Background: Initiation of renal replacement therapy often results from a combination of kidney function deterioration and symptoms related to chronic kidney disease (CKD) progression. We investigated the association between kidney function decline and symptom development in patients with advanced CKD.
Methods: In the European Quality study on treatment in advanced CKD (EQUAL study), a European prospective cohort study, patients with advanced CKD aged ≥65 years and a kidney function that dropped <20 mL/min/1.73 m2 were followed for 1 year. Linear mixed-effects models were used to assess the association between kidney function decline and symptom development. The sum score for symptom number ranged from 0 to 33 and for overall symptom severity from 0 to 165, using the Dialysis Symptom Index.
Results: At least one kidney function estimate with symptom number or overall symptom severity was available for 1109 and 1019 patients, respectively. The mean (95% confidence interval) annual kidney function decline was 1.70 (1.32; 2.08) mL/min/1.73 m2. The mean overall increase in symptom number and severity was 0.73 (0.28; 1.19) and 2.93 (1.34; 4.52) per year, respectively. A cross-sectional association between the level of kidney function and symptoms was lacking. Furthermore, kidney function at cohort entry was not associated with symptom development. However, each mL/min/1.73 m2 of annual kidney function decline was associated with an extra annual increase of 0.23 (0.07; 0.39) in the number of symptoms and 0.87 (0.35; 1.40) in overall symptom severity.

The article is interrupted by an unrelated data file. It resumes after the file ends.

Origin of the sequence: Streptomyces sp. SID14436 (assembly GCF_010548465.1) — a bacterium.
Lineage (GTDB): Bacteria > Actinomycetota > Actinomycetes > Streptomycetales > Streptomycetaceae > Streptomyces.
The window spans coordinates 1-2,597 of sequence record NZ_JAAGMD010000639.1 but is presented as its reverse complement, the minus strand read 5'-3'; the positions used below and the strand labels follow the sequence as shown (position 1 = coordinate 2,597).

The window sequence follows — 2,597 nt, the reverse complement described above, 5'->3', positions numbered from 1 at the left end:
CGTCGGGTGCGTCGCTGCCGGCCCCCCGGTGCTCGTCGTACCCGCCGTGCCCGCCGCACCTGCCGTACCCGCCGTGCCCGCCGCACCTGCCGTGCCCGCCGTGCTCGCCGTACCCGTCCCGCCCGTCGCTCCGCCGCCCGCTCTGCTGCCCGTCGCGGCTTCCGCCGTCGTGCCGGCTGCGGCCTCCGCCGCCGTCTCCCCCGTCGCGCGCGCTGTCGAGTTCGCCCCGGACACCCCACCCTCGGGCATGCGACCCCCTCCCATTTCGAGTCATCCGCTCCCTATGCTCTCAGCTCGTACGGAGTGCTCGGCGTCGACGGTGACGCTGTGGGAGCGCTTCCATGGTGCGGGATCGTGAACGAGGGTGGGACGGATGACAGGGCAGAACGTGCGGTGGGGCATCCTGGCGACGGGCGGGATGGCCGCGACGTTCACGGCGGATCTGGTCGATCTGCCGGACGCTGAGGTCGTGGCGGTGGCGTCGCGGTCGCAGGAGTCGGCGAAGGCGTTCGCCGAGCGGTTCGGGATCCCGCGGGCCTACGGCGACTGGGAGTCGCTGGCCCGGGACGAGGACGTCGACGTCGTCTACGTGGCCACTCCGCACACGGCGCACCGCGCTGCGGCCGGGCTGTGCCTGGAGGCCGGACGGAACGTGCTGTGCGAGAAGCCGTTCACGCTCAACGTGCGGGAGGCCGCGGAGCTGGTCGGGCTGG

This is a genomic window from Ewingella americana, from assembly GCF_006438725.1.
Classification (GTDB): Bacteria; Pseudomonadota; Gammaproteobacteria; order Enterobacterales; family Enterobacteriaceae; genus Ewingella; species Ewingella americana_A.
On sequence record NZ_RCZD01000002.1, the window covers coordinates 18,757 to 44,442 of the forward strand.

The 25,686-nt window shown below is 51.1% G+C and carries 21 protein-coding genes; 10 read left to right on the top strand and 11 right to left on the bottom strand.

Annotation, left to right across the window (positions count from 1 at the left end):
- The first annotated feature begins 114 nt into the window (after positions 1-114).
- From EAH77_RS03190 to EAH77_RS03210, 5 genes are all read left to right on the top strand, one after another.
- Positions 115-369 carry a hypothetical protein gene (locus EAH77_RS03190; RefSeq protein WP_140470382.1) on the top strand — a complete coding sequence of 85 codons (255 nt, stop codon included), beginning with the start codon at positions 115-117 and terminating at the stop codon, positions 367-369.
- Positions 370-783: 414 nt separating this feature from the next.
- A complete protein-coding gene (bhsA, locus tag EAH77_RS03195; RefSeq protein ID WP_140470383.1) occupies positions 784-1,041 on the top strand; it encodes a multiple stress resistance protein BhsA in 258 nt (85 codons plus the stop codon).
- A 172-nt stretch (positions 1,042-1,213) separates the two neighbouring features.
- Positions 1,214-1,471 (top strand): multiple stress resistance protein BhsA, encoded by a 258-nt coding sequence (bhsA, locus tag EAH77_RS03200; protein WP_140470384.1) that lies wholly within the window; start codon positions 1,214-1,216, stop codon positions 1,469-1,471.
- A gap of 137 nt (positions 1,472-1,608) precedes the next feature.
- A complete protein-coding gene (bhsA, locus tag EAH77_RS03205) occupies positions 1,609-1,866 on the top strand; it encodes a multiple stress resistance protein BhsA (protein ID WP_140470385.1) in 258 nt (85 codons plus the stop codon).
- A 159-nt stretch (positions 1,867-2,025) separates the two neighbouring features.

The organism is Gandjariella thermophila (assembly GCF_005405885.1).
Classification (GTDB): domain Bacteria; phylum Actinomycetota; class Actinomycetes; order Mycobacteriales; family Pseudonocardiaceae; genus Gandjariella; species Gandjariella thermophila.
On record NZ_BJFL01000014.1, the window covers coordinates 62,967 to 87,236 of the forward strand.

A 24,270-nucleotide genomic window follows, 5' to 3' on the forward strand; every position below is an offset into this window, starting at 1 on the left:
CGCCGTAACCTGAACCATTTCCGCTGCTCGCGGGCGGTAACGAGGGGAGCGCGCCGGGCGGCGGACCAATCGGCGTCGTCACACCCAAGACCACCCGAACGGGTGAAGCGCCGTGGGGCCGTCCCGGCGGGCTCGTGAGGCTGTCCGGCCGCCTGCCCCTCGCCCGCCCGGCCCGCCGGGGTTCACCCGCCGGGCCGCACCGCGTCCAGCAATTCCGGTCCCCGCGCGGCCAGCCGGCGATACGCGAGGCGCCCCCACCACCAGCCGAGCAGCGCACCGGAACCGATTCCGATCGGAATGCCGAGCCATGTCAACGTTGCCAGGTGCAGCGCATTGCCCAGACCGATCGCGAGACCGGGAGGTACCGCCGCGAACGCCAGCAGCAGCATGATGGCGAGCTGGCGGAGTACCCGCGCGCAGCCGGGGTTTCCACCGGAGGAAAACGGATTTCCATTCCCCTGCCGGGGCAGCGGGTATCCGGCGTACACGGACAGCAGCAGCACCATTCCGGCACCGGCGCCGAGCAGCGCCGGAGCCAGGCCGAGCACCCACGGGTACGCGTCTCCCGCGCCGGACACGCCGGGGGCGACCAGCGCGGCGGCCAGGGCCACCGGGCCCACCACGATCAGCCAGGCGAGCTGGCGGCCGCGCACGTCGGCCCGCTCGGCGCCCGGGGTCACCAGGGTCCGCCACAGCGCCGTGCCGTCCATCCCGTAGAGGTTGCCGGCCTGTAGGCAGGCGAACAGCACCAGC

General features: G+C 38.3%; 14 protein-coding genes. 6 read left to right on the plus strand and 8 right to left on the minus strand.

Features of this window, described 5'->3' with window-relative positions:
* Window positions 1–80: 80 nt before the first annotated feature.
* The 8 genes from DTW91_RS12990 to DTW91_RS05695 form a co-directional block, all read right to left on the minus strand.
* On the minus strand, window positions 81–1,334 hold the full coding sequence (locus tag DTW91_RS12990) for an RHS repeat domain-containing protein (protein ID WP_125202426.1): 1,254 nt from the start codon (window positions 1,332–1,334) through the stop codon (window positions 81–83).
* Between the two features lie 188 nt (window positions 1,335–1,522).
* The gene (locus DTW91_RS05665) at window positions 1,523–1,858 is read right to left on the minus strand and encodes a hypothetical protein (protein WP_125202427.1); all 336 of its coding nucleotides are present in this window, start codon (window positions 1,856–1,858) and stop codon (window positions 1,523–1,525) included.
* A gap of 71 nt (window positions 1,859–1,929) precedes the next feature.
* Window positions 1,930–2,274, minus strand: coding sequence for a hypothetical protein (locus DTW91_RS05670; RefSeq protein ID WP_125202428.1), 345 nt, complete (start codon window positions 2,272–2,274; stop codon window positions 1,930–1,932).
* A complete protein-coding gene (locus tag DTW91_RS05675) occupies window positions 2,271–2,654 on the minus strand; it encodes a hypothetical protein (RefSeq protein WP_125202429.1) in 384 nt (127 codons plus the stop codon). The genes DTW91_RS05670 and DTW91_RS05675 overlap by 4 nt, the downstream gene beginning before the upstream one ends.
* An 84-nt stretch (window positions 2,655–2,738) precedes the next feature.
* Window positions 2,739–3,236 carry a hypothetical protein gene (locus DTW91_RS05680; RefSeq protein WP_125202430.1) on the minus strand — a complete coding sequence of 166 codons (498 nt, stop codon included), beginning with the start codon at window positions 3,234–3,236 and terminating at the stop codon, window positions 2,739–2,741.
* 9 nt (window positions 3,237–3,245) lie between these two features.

Conclusions: A faster kidney function decline was associated with a steeper increase in both symptom number and severity. Considering the modest association, our results seem to suggest that repeated thorough assessment of symptom development during outpatient clinic visits, in addition to the monitoring of kidney function decline, is important for clinical decision-making.
Keywords: chronic kidney disease; clinical epidemiology; kidney function; kidney function decline; symptoms.
© The Author(s) 2020. Published by Oxford University Press on behalf of ERA-EDTA. All rights reserved.